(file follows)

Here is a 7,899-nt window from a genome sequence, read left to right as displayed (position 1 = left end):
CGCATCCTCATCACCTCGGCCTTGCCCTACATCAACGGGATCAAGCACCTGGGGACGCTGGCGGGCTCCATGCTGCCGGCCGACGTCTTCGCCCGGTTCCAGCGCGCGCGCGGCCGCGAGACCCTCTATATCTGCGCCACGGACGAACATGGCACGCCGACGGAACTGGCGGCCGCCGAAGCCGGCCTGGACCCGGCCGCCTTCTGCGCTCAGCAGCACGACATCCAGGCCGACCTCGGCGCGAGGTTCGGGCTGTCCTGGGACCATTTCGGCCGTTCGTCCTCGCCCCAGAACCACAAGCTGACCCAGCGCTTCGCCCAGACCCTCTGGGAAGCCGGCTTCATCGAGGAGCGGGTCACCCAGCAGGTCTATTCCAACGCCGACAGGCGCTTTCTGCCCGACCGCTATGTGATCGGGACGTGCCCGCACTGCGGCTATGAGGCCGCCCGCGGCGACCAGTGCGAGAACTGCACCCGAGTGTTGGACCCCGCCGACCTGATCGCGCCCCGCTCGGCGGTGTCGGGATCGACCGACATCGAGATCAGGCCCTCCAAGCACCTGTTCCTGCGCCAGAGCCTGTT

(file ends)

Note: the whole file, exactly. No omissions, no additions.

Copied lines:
Here is a 7,899-nt window from a genome sequence, read left to right as displayed (position 1 = left end):
CGCATCCTCATCACCTCGGCCTTGCCCTACATCAACGGGATCAAGCACCTGGGGACGCTGGCGGGCTCCATGCTGCCGGCCGACGTCTTCGCCCGGTTCCAGCGCGCGCGCGGCCGCGAGACCCTCTATATCTGCGCCACGGACGAACATGGCACGCCGACGGAACTGGCGGCCGCCGAAGCCGGCCTGGACCCGGCCGCCTTCTGCGCTCAGCAGCACGACATCCAGGCCGACCTCGGCGCGAGGTTCGGGCTGTCCTGGGACCATTTCGGCCGTTCGTCCTCGCCCCAGAACCACAAGCTGACCCAGCGCTTCGCCCAGACCCTCTGGGAAGCCGGCTTCATCGAGGAGCGGGTCACCCAGCAGGTCTATTCCAACGCCGACAGGCGCTTTCTGCCCGACCGCTATGTGATCGGGACGTGCCCGCACTGCGGCTATGAGGCCGCCCGCGGCGACCAGTGCGAGAACTGCACCCGAGTGTTGGACCCCGCCGACCTGATCGCGCCCCGCTCGGCGGTGTCGGGATCGACCGACATCGAGATCAGGCCCTCCAAGCACCTGTTCCTGCGCCAGAGCCTGTT